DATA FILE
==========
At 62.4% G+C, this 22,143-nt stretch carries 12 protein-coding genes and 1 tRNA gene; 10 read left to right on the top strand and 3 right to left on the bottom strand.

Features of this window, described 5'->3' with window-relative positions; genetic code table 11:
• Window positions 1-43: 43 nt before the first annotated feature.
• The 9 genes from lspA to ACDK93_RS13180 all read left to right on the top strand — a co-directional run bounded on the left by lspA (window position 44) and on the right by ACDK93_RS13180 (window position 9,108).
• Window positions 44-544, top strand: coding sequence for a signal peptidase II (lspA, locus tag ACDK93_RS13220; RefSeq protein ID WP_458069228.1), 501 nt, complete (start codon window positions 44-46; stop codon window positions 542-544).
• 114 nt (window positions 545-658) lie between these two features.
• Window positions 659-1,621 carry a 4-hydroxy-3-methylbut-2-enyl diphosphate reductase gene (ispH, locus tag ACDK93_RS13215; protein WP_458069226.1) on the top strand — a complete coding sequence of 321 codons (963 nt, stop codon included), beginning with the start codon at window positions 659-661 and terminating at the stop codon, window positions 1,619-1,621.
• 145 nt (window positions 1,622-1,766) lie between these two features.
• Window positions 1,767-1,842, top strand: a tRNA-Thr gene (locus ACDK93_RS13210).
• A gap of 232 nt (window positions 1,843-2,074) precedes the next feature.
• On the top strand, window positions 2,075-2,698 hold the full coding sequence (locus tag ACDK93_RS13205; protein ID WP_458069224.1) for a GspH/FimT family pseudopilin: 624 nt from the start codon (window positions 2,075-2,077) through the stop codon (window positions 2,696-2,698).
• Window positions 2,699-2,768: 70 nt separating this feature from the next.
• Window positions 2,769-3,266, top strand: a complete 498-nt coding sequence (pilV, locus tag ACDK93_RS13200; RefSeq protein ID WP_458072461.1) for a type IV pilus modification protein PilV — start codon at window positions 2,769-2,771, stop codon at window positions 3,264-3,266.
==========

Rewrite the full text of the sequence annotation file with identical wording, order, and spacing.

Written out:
At 62.4% G+C, this 22,143-nt stretch carries 12 protein-coding genes and 1 tRNA gene; 10 read left to right on the top strand and 3 right to left on the bottom strand.

Features of this window, described 5'->3' with window-relative positions; genetic code table 11:
• Window positions 1-43: 43 nt before the first annotated feature.
• The 9 genes from lspA to ACDK93_RS13180 all read left to right on the top strand — a co-directional run bounded on the left by lspA (window position 44) and on the right by ACDK93_RS13180 (window position 9,108).
• Window positions 44-544, top strand: coding sequence for a signal peptidase II (lspA, locus tag ACDK93_RS13220; RefSeq protein ID WP_458069228.1), 501 nt, complete (start codon window positions 44-46; stop codon window positions 542-544).
• 114 nt (window positions 545-658) lie between these two features.
• Window positions 659-1,621 carry a 4-hydroxy-3-methylbut-2-enyl diphosphate reductase gene (ispH, locus tag ACDK93_RS13215; protein WP_458069226.1) on the top strand — a complete coding sequence of 321 codons (963 nt, stop codon included), beginning with the start codon at window positions 659-661 and terminating at the stop codon, window positions 1,619-1,621.
• 145 nt (window positions 1,622-1,766) lie between these two features.
• Window positions 1,767-1,842, top strand: a tRNA-Thr gene (locus ACDK93_RS13210).
• A gap of 232 nt (window positions 1,843-2,074) precedes the next feature.
• On the top strand, window positions 2,075-2,698 hold the full coding sequence (locus tag ACDK93_RS13205; protein ID WP_458069224.1) for a GspH/FimT family pseudopilin: 624 nt from the start codon (window positions 2,075-2,077) through the stop codon (window positions 2,696-2,698).
• Window positions 2,699-2,768: 70 nt separating this feature from the next.
• Window positions 2,769-3,266, top strand: a complete 498-nt coding sequence (pilV, locus tag ACDK93_RS13200; RefSeq protein ID WP_458072461.1) for a type IV pilus modification protein PilV — start codon at window positions 2,769-2,771, stop codon at window positions 3,264-3,266.